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Lord of the Dance

(95)

Sermon shared by Kevin Taylor

November 2000
Summary: Get back your dance once again and rejoice in the Lord!
Tags: Joy (add tag)
Denomination: Church of God
Audience: General adults
Sermon:
I. Dancing in the Ditch?
A. Text: II Kings 3:9-20
B. There were only two reasons why people danced in the OT
(1) At a time of celebration because of a victory.
(2) Or in the presence of God (as with David and the Ark of the Covenant).
C. Dance represents joy.
D. The Psalmist David spent much time dancing before the Lord.
(1) Psalms 149:3 “Let them praise His name in the dance: let them sing praises unto Him with the timbrel and harp.”
(2) Psalms 150:4 “Praise Him with the timbrel and dance: praise Him with stringed instruments and organs.”
E. One of David’s most famous verses is found in Psalm 30:11-12. He says: “You have turned for me my mourning into dancing; You have put off my sackcloth (of mourning) and clothed me with gladness. To the end that my glory (or my soul) may sing praise to You and not be silent. O Lord my God, I will give thanks to You forever.”
F. David understood all too well the need to dance when he should have been mourning.
G. How many of you know that it’s easy to shout and dance when God supplies your need; when the answer comes right away; when the walls come down; when the bills are paid on time; when the sea parts?
H. But, the thought came to me; can you dance in a dry ditch?

II. Dancing When It’s Dry?
A. This is what Miriam and her friends did after the Israelites crossed over the Sea on dry ground.
B. But, is it really possible to dance in a dry ditch? In other words, can you truly praise and worship God and rejoice in His goodness when you’re not seeing what you want to see happen; when the economy falls flat; when you have to reach up just to touch bottom?
C. This is what God instructed His people to do in our text today.
D. In the beginning of chapter 3 of II Kings, we find that the king of Moab has rebelled against the king of Israel. So king Jehoram (king of Israel) went to king Jehoshaphat (king of Judah – means ‘praise’), and said, ‘(Mesha) the king of Moab has rebelled against me. Will you go with me to fight against Moab?’ And he said, ‘I will go up.’” (vs. 7)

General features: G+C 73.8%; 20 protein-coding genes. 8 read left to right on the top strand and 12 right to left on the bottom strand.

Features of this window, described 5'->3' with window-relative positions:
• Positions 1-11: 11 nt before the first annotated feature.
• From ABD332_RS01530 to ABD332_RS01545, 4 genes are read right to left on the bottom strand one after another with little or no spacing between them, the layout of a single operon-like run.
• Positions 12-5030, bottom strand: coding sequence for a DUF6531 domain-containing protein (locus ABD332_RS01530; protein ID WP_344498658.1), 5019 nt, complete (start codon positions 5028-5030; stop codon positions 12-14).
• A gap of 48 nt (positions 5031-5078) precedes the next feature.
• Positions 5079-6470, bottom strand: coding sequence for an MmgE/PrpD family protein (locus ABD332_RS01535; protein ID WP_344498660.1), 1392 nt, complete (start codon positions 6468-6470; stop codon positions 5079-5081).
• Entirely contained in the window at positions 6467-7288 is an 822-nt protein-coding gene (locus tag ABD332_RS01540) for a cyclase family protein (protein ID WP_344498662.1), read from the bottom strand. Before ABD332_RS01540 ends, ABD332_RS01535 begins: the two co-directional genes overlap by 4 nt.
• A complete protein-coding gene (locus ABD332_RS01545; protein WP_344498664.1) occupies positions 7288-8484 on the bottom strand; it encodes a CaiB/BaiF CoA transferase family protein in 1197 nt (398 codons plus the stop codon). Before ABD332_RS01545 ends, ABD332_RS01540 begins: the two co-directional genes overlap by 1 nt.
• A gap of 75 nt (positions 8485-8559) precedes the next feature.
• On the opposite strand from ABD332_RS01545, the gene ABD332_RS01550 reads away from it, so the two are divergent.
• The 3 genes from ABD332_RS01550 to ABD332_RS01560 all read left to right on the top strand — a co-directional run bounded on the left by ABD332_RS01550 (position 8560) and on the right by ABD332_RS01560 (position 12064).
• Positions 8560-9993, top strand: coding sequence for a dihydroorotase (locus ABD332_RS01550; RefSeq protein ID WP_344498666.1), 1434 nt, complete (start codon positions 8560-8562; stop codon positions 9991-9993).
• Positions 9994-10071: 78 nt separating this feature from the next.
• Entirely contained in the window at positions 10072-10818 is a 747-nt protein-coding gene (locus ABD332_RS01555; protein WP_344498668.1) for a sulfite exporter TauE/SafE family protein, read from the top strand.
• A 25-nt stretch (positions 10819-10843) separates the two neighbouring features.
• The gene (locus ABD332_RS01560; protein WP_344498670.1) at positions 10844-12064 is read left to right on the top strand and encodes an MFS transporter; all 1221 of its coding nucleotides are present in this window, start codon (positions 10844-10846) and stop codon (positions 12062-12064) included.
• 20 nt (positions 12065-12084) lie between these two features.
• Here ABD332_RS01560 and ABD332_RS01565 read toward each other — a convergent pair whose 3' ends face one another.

E. So the two got together and determined that they would take a short cut across the desert by way of Edom. That way, they could gain alliance with the king of Edom also.
F. Now, there are three armies charging towards one.
G. This is where our story picks up.
H. They decided to cut through the wilderness, without preparation of water, so that they might surprise their enemy. In other words, they sought out their own plan of attack without consulting God.
I. Does this sound familiar to you? Have you ever decided to try a different route, a short cut, without calling on God’s direction? Without any preparation at all just so that you can beat your enemy to the punch?
J. Now, these men were military men. They knew what they needed – or so they thought.
(1) They had their armor
(2) They had their swords
(3) They had their shields
(4) They had their chariots and horsemen.
(5) They even took the man of God along with them.
(6) What else could they possibly need to make this attack a successful one? After all, here are three kings making this journey. Aren’t three heads better than one?
K. As they began to march their the valley; halfway through, they find themselves without water. Their horses are thirsty, their lips are parched. Their plans are not working out.
L. It’s here that they have
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